Earlier this year, I was in High Park with my family to participate in a parade. All the T-ball and baseball players in the kids league there kick off the season by marching in uniform behind a bagpiper, then line up on the baselines for the ceremonial opening pitch and presentations of trophies from the past season. It’s a fun bit of formality, and it doesn’t happen by accident.
Cole Burston / Toronto Star Order this photo
Batter up: Brady Walintshcek, 10, delivers a pitch at Ernie Keith Field, home to the High Park Baseball Association. The organization has been operating since 1952, winning the provincial Little League championships 16 times, and representing Canada at the Little League World Series four times. Last season the 12-year-old team lost in the national finals to Vancouver.
During the proceedings, volunteers were given service pins b one coach of an elite rep team was recognized for 25 years of work in the league. A convenor got up and talked about how parents and supporters had raised money and put in volunteer labour to install a new warning track along the home-run fence. If part of what makes summer in the park special for my family is the baseball community we participate in, webre indebted to a group of people who organize it and make it happen.
All around us there were other little societies and subcultures using the park: people crowded around the blossoming cherry trees, which were a gift from the Japanese government and are promoted by a non-profit park fund; a kids’ soccer league played on the field nearby; there was some kind of running event taking place along the roadways; children romped in the Jamie Bell Playground, a maze of castlelike structures originally designed by local schoolchildren and rebuilt with volunteer labour and donated money a few years ago after a fire.
Child’s play: Evelyn and Danielle take Ben for a spin in the Jamie Bell Adventure Playground, one of four playgrounds in High Park. When the bcastle playground was built in 1998, it was based on designs and featured artwork from local schoolchildren. When it was burned down by arsonists in 2012, it was rebuilt within months using corporate donations and the work of hundreds of local volunteers.
We often refer to parks as bgreen spaces,b but they are so much more than that. My front lawn is a green space. The strips of grass at the sides of the highway are green spaces. What makes parks so valuable is the activities that take place in them b the way they are programmed and populated, in ways both planned and improvised, by groups of people.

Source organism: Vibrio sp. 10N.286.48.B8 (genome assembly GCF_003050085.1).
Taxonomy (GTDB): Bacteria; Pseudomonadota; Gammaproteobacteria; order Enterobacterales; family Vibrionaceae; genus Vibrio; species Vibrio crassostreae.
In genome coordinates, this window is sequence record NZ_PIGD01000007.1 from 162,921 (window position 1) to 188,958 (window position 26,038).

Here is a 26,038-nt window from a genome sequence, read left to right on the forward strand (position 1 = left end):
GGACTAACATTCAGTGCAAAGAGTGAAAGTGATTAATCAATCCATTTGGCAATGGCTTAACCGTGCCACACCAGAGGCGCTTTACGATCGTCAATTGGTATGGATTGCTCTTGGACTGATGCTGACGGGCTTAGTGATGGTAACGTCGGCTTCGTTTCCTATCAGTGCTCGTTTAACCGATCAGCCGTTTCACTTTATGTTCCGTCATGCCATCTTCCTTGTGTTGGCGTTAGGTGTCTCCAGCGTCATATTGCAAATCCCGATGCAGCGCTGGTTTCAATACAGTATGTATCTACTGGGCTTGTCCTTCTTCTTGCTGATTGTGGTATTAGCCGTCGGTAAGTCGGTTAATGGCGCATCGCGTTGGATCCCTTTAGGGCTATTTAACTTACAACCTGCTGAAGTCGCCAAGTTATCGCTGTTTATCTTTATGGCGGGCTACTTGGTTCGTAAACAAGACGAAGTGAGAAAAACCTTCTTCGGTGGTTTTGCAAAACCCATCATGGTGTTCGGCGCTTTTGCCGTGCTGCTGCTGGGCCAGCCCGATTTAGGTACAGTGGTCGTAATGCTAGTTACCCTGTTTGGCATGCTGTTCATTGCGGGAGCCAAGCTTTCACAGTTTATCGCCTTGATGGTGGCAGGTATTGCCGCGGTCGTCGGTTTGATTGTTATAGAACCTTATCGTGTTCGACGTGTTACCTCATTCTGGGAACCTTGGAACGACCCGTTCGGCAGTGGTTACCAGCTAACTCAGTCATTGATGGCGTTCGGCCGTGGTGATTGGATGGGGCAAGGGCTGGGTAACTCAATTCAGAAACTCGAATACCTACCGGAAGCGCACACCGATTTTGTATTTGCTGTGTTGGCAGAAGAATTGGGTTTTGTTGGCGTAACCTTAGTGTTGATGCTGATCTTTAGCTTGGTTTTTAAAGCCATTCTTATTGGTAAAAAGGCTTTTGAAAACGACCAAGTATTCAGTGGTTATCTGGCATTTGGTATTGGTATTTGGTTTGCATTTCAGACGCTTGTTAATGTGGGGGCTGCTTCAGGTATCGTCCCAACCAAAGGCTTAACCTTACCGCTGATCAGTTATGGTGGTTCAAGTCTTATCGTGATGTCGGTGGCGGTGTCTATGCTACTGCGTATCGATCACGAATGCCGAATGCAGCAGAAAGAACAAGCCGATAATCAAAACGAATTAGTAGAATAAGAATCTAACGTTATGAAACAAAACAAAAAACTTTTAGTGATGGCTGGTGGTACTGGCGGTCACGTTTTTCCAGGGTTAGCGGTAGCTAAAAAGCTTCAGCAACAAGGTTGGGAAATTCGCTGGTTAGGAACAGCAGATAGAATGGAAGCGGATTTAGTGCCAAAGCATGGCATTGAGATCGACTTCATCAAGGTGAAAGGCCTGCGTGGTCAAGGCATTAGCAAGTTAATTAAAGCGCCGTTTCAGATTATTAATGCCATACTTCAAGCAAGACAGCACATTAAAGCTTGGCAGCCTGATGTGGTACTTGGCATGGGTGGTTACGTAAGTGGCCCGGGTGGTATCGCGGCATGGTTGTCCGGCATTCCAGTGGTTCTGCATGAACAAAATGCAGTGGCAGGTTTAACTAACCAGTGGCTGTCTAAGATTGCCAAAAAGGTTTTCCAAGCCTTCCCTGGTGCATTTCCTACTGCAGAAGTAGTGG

You see this even in tiny local parks, where families leave communal toys behind and share neighbourhood news between turns on the slide. You see it in larger spaces like the celebrated Dufferin Grove, where the volunteer-initiated rinkhouse and pizza ovens became the hubs of neighbourhood revitalization. You see it in regional landmarks like Sunnybrook, where extended families set up loudspeakers during cookouts between cricket matches, or on the beaches where the various rowing clubs, beach volleyball players, sunbathers and swimmers congregate side-by-side, making an urban scene out of a strip of sand on the water.
The motto of the city’s parks department is bA City Within a Park,b meant to indicate that in Toronto the aim is that all urban space is immersed in a network of parkland. But visit any park and you’ll find it takes on another meaning: like a city, a park is more than a defined shared space; it is society of subcultures interacting in ways that define that space and make it a great place to be.
You can see the essential nature of park citizenship especially well in a large, established place like High Park. Much of its 161-hectare lot was donated to the city by resident John Howard in 1873, on the condition it be used as a bpublic park for the free use, benefit and enjoyment of the citizens of the city of Toronto forever.
Garden of eating: Retired iron worker John Donaldson waters his garden of fresh veggies, herbs and flowers at the allotment gardens. One hundred and nine plots are rented (for $73.22 each per year) to locals who spend their afternoons planting, weeding and socializing. There’s a long waiting list administered by a volunteer organizing committee.
With that founding in a private donation, it has been built up and maintained in the intervening years under the city’s official custodianship with the initiative, dollars and hard work of citizens.
When the High Park Zoo faced closure due to lack of funding in 2012, the community raised money and volunteered time to keep it running, and today volunteers put in time on weekends so people can interact with animals in the llama pen.
For the love of llamas: The High Park Zoo offers free admission, in keeping with John Howardbs conditions when he donated the land it sits on. In 2012, it was saved from a budget-cutting shutdown by locals, who continue to volunteer to help provide for the emus, yaks, bison and other exotic animals. On weekends, visitors can feed and pet the llamas, as Popy Elia did recently.
A self-regulating group of dog owners (the K9 Committee) advocated for the establishment of an off-leash area, and attempt to broker disputes with other park users.
It’s a dog’s life: Dogs running free have been a source of tension with other park users, and with conservationists who worry about damage to tree roots and rare plants. The Dog Hill area, overseen by a K9 Committee, gives four-legged friends a place to romp around and running water to help them cool off.